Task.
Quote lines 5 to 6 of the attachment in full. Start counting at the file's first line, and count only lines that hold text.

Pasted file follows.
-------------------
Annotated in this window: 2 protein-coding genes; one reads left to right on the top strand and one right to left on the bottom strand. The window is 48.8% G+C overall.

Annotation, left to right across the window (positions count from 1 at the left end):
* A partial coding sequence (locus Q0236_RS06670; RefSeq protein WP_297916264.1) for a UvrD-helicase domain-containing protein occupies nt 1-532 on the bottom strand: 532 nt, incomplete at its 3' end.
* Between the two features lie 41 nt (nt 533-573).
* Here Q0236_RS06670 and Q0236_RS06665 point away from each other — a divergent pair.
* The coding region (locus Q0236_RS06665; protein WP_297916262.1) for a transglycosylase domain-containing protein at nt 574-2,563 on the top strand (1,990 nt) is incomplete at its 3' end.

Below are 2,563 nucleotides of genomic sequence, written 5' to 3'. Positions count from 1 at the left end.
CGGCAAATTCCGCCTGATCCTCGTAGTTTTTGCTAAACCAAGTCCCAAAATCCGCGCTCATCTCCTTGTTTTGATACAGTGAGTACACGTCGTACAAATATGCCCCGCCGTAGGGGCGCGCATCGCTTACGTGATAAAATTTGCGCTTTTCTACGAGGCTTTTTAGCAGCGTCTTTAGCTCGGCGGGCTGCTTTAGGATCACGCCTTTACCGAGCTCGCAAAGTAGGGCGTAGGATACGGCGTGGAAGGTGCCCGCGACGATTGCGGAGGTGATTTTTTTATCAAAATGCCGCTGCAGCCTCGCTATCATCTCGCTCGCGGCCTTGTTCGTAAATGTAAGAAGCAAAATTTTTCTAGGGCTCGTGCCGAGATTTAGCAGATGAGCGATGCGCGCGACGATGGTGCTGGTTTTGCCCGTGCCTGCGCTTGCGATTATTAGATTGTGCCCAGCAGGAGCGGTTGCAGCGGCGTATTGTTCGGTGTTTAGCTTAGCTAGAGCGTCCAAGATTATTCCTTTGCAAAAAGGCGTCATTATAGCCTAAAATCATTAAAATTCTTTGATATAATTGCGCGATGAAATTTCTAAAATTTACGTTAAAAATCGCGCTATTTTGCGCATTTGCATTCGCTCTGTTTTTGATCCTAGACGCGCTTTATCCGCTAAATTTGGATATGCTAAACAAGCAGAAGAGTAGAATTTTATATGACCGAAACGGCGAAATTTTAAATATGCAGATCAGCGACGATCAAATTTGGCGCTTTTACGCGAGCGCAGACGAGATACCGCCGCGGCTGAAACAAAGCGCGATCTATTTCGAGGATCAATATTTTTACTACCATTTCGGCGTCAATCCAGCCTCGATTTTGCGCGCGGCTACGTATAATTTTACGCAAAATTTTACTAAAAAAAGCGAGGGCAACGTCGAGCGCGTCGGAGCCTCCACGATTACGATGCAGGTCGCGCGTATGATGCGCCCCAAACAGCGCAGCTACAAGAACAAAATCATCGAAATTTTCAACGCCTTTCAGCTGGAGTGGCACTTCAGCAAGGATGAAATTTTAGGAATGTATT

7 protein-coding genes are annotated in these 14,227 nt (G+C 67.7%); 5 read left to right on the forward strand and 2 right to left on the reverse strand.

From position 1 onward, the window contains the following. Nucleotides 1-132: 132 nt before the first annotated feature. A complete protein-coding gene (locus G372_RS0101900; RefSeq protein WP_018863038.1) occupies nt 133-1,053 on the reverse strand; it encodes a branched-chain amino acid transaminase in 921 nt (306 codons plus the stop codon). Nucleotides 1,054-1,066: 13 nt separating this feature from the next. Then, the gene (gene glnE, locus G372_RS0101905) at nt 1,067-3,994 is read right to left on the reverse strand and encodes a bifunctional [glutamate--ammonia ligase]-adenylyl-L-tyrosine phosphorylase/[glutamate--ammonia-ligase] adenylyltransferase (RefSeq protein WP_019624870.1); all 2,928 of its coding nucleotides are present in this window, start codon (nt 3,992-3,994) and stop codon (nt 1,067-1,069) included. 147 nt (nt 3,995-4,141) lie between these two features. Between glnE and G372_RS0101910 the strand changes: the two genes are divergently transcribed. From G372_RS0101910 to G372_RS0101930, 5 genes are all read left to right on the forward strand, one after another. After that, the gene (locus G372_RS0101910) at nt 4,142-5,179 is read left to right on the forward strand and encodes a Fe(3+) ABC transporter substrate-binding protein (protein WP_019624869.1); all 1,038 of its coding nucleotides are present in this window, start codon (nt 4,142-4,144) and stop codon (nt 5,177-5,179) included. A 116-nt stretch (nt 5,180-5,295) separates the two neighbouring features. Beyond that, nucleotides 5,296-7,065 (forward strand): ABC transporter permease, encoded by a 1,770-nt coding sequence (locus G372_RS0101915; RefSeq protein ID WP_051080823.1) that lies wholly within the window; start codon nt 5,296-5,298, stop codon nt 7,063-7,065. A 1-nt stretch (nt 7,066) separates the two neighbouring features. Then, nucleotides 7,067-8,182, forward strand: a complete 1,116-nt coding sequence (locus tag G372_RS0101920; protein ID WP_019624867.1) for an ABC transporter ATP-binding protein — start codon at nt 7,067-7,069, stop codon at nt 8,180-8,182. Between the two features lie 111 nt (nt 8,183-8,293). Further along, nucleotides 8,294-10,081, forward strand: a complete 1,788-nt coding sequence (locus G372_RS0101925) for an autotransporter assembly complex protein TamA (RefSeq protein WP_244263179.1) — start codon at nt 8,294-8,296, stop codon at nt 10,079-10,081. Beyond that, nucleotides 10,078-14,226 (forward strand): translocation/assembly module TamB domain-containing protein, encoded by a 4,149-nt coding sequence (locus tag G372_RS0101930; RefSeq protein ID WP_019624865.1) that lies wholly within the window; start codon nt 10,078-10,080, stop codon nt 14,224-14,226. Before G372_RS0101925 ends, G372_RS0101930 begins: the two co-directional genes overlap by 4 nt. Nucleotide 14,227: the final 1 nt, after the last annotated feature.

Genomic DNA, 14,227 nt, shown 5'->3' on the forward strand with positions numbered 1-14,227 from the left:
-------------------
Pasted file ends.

* Here Q0236_RS06670 and Q0236_RS06665 point away from each other — a divergent pair.
* The coding region (locus Q0236_RS06665; protein WP_297916262.1) for a transglycosylase domain-containing protein at nt 574-2,563 on the top strand (1,990 nt) is incomplete at its 3' end.